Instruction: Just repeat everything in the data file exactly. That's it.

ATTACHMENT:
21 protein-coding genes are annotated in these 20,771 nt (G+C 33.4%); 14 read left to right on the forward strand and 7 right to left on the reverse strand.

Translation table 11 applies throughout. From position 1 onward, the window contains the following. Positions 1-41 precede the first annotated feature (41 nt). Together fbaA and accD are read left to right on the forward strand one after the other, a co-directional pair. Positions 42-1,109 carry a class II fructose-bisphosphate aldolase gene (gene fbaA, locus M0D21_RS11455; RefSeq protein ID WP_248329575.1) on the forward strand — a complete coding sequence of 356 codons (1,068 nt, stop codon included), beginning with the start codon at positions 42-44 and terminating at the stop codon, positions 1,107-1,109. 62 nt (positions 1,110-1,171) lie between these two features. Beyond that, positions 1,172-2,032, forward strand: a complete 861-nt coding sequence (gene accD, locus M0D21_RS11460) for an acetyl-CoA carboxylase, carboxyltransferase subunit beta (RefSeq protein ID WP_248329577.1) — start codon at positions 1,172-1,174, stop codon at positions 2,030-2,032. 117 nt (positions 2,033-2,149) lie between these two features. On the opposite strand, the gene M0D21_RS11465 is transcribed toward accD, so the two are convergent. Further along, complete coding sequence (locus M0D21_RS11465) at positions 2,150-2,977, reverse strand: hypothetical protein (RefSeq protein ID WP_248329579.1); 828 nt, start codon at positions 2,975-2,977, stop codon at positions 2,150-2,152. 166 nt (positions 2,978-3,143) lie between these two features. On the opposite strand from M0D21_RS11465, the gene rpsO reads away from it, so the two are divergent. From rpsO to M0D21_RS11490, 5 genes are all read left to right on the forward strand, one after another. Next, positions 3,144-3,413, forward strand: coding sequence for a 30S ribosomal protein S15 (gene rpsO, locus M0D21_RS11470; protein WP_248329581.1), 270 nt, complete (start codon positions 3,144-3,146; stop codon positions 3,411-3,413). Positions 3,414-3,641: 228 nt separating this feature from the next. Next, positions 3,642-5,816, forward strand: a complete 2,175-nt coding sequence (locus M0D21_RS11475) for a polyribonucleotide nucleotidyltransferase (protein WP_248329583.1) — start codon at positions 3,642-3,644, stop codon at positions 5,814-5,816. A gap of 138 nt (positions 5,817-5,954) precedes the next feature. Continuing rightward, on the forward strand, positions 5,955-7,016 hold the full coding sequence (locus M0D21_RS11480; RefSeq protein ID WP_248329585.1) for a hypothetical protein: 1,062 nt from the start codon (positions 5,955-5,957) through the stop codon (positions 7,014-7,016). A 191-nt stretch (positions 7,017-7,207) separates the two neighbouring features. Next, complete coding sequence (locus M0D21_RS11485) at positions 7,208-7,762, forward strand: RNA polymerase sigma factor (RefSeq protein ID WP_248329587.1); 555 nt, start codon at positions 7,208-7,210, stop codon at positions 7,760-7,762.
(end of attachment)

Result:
21 protein-coding genes are annotated in these 20,771 nt (G+C 33.4%); 14 read left to right on the forward strand and 7 right to left on the reverse strand.

Translation table 11 applies throughout. From position 1 onward, the window contains the following. Positions 1-41 precede the first annotated feature (41 nt). Together fbaA and accD are read left to right on the forward strand one after the other, a co-directional pair. Positions 42-1,109 carry a class II fructose-bisphosphate aldolase gene (gene fbaA, locus M0D21_RS11455; RefSeq protein ID WP_248329575.1) on the forward strand — a complete coding sequence of 356 codons (1,068 nt, stop codon included), beginning with the start codon at positions 42-44 and terminating at the stop codon, positions 1,107-1,109. 62 nt (positions 1,110-1,171) lie between these two features. Beyond that, positions 1,172-2,032, forward strand: a complete 861-nt coding sequence (gene accD, locus M0D21_RS11460) for an acetyl-CoA carboxylase, carboxyltransferase subunit beta (RefSeq protein ID WP_248329577.1) — start codon at positions 1,172-1,174, stop codon at positions 2,030-2,032. 117 nt (positions 2,033-2,149) lie between these two features. On the opposite strand, the gene M0D21_RS11465 is transcribed toward accD, so the two are convergent. Further along, complete coding sequence (locus M0D21_RS11465) at positions 2,150-2,977, reverse strand: hypothetical protein (RefSeq protein ID WP_248329579.1); 828 nt, start codon at positions 2,975-2,977, stop codon at positions 2,150-2,152. 166 nt (positions 2,978-3,143) lie between these two features. On the opposite strand from M0D21_RS11465, the gene rpsO reads away from it, so the two are divergent. From rpsO to M0D21_RS11490, 5 genes are all read left to right on the forward strand, one after another. Next, positions 3,144-3,413, forward strand: coding sequence for a 30S ribosomal protein S15 (gene rpsO, locus M0D21_RS11470; protein WP_248329581.1), 270 nt, complete (start codon positions 3,144-3,146; stop codon positions 3,411-3,413). Positions 3,414-3,641: 228 nt separating this feature from the next. Next, positions 3,642-5,816, forward strand: a complete 2,175-nt coding sequence (locus M0D21_RS11475) for a polyribonucleotide nucleotidyltransferase (protein WP_248329583.1) — start codon at positions 3,642-3,644, stop codon at positions 5,814-5,816. A gap of 138 nt (positions 5,817-5,954) precedes the next feature. Continuing rightward, on the forward strand, positions 5,955-7,016 hold the full coding sequence (locus M0D21_RS11480; RefSeq protein ID WP_248329585.1) for a hypothetical protein: 1,062 nt from the start codon (positions 5,955-5,957) through the stop codon (positions 7,014-7,016). A 191-nt stretch (positions 7,017-7,207) separates the two neighbouring features. Next, complete coding sequence (locus M0D21_RS11485) at positions 7,208-7,762, forward strand: RNA polymerase sigma factor (RefSeq protein ID WP_248329587.1); 555 nt, start codon at positions 7,208-7,210, stop codon at positions 7,760-7,762.